The first memory popping up is of sitting on our front porch in Sacred Heart on a torrid Oklahoma Sunday watching Papa trudging up the section line carrying a huge Black Diamond watermelon. The Black Diamond is the most delicious fruit known to humanity and this was more than a normal Black Diamond. Papa had been nurturing it all summer on the Old Hillerman Place, picking off competitive melons and, when it wilted, helping it along with a couple of lard buckets of water in one of his agronomy experiments. The previous Thursday he had declared it ripe and rigged up a little arbor of sticks and leaves to give it cooling shade. He announced that after Mass Sunday he would carry it home, put it in a washtub of well water to chill it, and when the cool of twilight came we five Hillermans would eat it, inviting anyone who happened to pass on our dusty street to come in and have a slice.
Alas, it was not to be. During the long walk in the humid heat Papa's perspiration had made the melon slippery. As he reached for our gate latch it slid from his grasp, crashed to earth, and shattered. I recount this incident, trivial though it sounds, because seventy something years later I still recall my reaction was as much confirmation assorrow. At some level in my psyche even then I had sensed that this Black Diamond was too good to be true. I must have mentioned this to Mama when she was comforting us kids, because it's the first time I recall hearing her favorite aphorism.
"Blessed are those who expect little," Mama would say. "They are seldom disappointed."
I was about five then and probably didn't appreciate the doubled-edged irony in that beatitude. Looking back at life, I find I have often received more than I ever expected and suffered less than my share of disappointments.
The absolute earliest memory I finally managed to retrieve also involved a fiasco and, like so many to come, it produced a positive effect. I was sitting on one of those little hills red ants form of the tiny bits excavated from their tunnels. We were living on the Old Hillerman Place then, which means I was a toddler. I was scooping up sand and pouring it into the ants' exit hole. Why? Perhaps to block this passage and keep occupants from swarming out to attack me. Alas, those already out were crawling all over me, biting away. Before Mama heard my howls and rescued me, I had accumulated enough bites to make this incident a sort of family legend.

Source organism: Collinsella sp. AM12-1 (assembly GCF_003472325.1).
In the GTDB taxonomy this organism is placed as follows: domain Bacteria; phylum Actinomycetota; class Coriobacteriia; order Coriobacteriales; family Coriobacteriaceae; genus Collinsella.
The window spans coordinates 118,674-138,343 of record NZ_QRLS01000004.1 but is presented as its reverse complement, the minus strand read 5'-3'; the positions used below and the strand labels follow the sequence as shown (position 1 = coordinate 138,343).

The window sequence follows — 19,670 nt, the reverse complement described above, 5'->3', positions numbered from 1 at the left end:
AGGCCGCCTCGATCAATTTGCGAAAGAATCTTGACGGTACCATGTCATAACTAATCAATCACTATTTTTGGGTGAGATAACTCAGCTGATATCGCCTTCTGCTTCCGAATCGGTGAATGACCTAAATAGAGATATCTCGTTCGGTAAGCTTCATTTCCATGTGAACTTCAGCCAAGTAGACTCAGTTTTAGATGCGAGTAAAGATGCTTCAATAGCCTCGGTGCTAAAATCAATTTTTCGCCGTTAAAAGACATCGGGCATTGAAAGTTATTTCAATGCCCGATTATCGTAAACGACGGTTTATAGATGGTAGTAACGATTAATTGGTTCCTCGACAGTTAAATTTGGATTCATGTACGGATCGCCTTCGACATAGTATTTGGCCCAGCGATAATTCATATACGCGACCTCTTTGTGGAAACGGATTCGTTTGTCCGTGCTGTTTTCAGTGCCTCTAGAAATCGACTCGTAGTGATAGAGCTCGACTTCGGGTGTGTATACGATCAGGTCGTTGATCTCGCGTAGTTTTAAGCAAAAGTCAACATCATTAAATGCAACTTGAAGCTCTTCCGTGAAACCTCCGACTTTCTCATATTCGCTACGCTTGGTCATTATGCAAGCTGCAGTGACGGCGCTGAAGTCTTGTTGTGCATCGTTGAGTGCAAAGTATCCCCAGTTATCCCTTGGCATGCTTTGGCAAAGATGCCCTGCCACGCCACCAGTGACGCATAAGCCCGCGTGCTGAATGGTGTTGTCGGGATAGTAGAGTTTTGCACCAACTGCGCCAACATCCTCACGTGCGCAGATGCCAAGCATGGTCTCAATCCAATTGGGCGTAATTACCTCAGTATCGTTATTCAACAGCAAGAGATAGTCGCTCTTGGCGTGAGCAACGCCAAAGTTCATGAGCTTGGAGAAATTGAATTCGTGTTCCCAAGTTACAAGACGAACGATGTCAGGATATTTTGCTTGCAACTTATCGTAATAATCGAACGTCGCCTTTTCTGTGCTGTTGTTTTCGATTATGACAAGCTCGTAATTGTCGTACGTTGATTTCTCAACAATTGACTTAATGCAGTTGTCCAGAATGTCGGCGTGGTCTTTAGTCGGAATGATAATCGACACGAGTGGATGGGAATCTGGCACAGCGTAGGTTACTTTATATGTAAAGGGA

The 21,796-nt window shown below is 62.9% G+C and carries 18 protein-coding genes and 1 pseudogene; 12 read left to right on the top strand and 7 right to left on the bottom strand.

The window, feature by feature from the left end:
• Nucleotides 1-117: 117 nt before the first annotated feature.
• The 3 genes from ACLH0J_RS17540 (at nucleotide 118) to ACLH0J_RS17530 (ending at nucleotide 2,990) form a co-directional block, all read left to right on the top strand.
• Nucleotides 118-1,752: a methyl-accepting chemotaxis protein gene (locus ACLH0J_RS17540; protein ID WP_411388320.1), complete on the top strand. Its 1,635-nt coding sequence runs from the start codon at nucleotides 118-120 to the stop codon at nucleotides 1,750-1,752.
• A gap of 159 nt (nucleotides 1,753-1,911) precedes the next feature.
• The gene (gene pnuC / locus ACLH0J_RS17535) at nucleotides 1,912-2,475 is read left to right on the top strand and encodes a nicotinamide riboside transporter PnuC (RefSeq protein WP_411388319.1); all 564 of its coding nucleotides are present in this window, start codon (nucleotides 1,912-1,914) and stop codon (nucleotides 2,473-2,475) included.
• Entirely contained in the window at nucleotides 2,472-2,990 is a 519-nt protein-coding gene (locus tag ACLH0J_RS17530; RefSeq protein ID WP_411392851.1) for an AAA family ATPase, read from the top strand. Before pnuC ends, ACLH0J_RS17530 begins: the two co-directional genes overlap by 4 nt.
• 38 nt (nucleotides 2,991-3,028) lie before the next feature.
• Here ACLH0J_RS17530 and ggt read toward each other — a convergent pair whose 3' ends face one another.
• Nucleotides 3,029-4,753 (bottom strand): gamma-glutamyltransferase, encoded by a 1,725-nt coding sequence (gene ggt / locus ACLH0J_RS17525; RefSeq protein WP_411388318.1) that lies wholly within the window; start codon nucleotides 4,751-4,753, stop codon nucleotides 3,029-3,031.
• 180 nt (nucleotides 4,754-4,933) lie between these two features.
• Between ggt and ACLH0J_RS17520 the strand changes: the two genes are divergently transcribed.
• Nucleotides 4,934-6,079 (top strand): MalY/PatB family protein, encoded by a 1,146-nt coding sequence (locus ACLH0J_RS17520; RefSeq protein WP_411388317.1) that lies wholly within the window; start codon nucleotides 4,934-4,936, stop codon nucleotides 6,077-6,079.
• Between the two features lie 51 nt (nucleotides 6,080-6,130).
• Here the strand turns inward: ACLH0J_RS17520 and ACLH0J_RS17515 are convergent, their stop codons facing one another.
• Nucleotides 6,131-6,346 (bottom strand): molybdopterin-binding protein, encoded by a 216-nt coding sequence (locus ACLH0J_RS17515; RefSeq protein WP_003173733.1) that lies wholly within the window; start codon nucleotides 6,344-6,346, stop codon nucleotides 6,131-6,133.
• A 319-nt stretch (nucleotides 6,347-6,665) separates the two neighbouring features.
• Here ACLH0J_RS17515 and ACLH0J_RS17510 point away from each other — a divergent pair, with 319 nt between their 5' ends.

The next affair that pops from the memory bank is the dismal afternoon at Oklahoma A&M when I fell so soundly asleep in College Algebra that I toppled from my chair into the aisle and the professor sent me off to get a drop card. Turning away from that, I dredge up the terminal night of my career as an infantryman when I had gone along on a dinky little raid intended to capture two German prisoners. My role was to tote the stretcher on which we would carry a captive in case we wounded him. Instead I rode back on it myself. Part of the way, that is. The fellow carrying the front end stepped on an antipersonnel mine, which killed him and broke the stretcher. I'm a little hazy about the rest of that trip, recalling the final lap was made with me the passenger in a "fireman's carry" formed by a couple of friends, recalling being dropped into a frigid February creek, reviving while being strapped onto a stretcher on a jeep, and being aware I was going somewhere to get some sleep.